Pros and Cons of Conversion to Subsurface Drip Irrigation
Most of the crop land, except the fields in organic production, is either subsurface drip- or microsprinkler-irrigated.
- Applied water use on subsurface drip irrigated fields went down 40%, and yields increased by 25%.
- Water use with subsurface drip irrigation (SDI), measured twice by outside organizations at the Muller Ranch, is about 1.7 acre-feet for tomatoes.
- Frank thinks that they made it through the recent drought without serious setbacks due to the SDI. He counters the argument that SDI has led to cropping intensification and greater water use on the landscape scale by pointing out that in this region, most of the farmland has been in production for a very long time.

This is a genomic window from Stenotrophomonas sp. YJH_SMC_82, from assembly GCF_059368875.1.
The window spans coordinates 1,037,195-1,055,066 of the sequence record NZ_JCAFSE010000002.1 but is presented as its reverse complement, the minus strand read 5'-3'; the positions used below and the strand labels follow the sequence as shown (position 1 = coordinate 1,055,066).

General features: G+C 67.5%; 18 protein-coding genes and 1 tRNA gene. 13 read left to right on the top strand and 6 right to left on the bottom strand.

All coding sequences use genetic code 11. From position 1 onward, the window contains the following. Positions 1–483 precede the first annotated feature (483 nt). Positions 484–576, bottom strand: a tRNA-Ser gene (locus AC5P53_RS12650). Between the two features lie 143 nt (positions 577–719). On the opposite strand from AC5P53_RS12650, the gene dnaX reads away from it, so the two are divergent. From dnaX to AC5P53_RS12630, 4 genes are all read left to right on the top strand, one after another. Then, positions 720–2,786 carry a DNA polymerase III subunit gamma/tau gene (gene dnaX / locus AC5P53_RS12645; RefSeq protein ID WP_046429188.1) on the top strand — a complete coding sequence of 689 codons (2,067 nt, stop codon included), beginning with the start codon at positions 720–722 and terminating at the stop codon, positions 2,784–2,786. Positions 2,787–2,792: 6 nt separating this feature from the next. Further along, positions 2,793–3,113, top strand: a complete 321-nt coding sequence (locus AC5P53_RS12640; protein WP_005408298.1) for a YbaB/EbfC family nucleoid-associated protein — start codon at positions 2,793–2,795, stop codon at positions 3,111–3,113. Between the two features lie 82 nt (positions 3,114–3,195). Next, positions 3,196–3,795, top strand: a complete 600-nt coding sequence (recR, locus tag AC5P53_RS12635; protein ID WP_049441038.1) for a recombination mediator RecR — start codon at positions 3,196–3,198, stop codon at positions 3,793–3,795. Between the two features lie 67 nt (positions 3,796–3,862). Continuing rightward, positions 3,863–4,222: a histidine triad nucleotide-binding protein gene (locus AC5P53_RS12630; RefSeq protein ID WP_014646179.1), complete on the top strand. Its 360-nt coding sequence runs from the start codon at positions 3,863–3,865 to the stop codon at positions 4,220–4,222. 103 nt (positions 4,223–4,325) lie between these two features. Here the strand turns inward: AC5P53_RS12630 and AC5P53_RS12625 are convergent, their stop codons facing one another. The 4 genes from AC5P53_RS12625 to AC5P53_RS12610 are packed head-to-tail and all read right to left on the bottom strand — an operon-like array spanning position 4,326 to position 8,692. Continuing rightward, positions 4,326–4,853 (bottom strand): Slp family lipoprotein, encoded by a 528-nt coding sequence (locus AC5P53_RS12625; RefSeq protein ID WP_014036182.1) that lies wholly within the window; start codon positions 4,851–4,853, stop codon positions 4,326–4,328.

- Frank sees the greatest tradeoff with implementation of SDI was that wildlife lost access to water. ‘Many slews and ditches with water in them during the summer time have disappeared,’ Frank observes, ‘those were important sources of water for wild life, including pollinators. Nowadays we put water out for pollinators in some places.’
- SDI did not save labor costs compared to furrow-irrigation.
- Too many gophers in this area cause a lot of damage to the drip tapes.